Here’s a (slightly off-topic) fun event for you to take part in over the festive season: waving at the international space station! You can find out where and when the ISS will be in your sky at http://www.heavens-above.com
A celebration of human solidarity during the holiday season
For one week beginning Friday, 24 December, humans around the world
will show their solidarity with their fellow humans in space (and
on Earth) by waving at the International Space Station (ISS) as she
passes overhead at 17,500 mph (28,000 kmph). Participants,
recruited through Twitter, are encouraged to share their waves —
either alone or as part of an ISSwave tweetup (a physical gathering
of twitterers, or tweeps) — by tweeting their zip/postal code and
the hashtag “#ISSwave” along with photos and videos of their waves,
thoughts, holiday wishes for the astronauts and cosmonauts, etc.
Participants’ waves will be registered in real-time at href="www.isswave.org"
target="_blank">www.isswave.org. Astronauts and
cosmonauts aboard the International Space Station may even film
themselves waving back at ISSwave participants. At least two
astronauts, including Ron Garan, have voiced their support for
ISSwave in emails and tweets. The idea for the wave emerged through
a serendipitous twitter exchange among Twitter acquaintances and
regular ISS watchers Lucy Rogers ( href="http://twitter.com/DrLucyRogers">@DrLucyRogers),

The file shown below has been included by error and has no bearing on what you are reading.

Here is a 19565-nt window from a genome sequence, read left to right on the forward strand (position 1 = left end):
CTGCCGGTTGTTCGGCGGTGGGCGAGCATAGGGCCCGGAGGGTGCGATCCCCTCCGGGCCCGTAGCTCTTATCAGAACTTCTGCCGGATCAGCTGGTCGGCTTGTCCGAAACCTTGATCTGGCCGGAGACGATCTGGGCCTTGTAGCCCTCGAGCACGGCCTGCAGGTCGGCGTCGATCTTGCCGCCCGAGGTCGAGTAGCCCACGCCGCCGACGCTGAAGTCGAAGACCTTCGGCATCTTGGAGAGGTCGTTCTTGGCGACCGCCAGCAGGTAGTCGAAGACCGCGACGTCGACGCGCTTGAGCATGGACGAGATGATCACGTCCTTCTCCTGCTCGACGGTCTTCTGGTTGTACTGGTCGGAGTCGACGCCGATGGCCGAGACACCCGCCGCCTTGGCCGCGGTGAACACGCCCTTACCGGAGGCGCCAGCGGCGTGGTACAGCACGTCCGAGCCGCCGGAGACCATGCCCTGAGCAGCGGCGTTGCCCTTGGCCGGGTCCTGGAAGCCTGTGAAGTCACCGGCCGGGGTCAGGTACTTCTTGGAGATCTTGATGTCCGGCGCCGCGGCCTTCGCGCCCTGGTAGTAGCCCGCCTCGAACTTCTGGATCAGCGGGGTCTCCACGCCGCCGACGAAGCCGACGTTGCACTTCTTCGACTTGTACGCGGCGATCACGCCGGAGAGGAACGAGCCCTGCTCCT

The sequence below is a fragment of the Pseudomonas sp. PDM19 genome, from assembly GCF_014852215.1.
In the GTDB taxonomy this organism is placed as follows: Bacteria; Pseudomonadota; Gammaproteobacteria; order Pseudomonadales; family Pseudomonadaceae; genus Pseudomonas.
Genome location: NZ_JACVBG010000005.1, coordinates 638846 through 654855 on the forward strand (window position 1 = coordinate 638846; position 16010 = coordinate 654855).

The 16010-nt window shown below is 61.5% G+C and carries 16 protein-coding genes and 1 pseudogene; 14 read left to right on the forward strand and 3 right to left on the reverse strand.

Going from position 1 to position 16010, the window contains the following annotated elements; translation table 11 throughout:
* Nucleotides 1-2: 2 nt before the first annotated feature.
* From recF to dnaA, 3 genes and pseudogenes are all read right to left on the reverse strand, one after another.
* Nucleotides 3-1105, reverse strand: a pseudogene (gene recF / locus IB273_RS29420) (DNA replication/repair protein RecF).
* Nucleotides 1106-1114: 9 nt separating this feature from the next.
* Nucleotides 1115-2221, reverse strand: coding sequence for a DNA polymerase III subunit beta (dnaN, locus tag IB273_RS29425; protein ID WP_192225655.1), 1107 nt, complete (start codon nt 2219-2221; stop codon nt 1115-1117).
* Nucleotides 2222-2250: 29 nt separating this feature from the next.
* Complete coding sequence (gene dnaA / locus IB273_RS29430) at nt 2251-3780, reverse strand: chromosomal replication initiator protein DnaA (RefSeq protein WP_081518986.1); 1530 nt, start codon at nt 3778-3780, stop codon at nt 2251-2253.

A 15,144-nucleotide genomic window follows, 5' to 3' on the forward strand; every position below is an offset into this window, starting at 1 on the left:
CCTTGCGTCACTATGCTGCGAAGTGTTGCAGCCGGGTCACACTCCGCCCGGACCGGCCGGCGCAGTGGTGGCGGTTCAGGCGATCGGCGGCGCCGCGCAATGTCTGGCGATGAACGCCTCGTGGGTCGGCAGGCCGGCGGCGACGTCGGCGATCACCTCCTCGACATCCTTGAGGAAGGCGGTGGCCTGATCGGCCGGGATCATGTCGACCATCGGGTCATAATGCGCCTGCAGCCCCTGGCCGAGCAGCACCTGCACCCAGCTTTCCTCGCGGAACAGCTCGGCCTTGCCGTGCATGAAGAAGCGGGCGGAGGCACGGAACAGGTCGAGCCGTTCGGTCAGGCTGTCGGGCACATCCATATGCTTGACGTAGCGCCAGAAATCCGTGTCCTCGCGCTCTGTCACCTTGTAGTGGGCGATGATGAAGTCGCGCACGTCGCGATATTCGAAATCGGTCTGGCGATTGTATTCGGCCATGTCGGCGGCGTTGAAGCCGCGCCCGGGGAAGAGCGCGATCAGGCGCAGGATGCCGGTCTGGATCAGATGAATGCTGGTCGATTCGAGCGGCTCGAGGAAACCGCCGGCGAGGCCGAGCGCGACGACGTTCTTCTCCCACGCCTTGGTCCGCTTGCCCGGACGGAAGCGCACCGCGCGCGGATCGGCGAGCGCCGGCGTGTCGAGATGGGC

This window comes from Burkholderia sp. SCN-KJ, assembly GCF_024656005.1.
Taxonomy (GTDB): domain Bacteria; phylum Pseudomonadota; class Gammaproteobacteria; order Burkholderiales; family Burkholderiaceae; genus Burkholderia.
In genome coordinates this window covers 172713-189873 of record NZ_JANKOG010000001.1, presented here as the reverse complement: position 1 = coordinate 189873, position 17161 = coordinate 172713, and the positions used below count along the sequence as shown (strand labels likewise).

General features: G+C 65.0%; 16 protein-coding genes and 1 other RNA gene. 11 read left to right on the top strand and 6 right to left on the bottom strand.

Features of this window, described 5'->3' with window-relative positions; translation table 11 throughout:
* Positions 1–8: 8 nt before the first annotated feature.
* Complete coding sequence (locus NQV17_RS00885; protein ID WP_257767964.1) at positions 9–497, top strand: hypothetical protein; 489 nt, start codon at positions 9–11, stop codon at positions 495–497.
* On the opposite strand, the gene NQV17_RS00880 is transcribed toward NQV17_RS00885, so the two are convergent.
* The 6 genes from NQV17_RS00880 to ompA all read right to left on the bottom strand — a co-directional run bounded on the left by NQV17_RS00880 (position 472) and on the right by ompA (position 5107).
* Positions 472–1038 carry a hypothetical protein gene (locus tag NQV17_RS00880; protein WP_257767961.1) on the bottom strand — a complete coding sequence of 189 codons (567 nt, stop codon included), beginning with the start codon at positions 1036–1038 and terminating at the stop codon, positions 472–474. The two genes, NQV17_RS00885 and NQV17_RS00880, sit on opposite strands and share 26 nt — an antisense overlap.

Richard P. Grant (@ target="_blank">rpg7twit) and Karen James (@ href="http://twitter.com/kejames">kejames). They
discovered that watching ISS passes is even more exciting when done
together with other humans, whether they are standing right next to
you or watching from afar. To know that you are not the only one
looking up in awe at this spectacle of human ingenuity and
cooperation speeding across the night sky creates a special
connection between us. “The first time I watched an ISS pass I was
surprised by how much it affected me,” said Karen James. “‘We made
that’, I thought, ‘there are humans up there!’ All of my worries
just seemed so tiny in the face of this symbol of human achievement
and cooperation. I want to share that experience with other humans
and also show my support to the ones living and working aboard the
station.” ‘“I’d always wave up at the ISS if I saw it pass
overhead,” says Lucy Rogers. “Someone laughed and said the
astronauts wouldn’t see me.” So she asked on Twitter if anyone else
waved – a lot of people did – and the communal ISS waving
began. “When Karen moved to the USA she saw the ISS at a
different time to us in Europe – which prompted the idea of a
round-the-world wave,” she says. We see the ISS because it is lit
by the Sun. Sunlight reflects off it’s solar panels in the same way
it glints off windows here on Earth. As the ISS travels round the
world, the reflection can be seen in a broad sweep across the
Earth. Due to the angles involved between the Sun, ISS and our
location on Earth, sometimes we see bright, high passes and
sometimes we can’t see it at all. During the week 24th – 31st
December, most places on the Earth should get a good view of it at
some point. The three formed the Twitter account @ href="http://twitter.com/ISSwave"
target="_blank">ISSwave to coordinate, promote and
provide updates on the event. Their hope is that seasoned and
novice ISS watchers alike will experience the startlingly emotional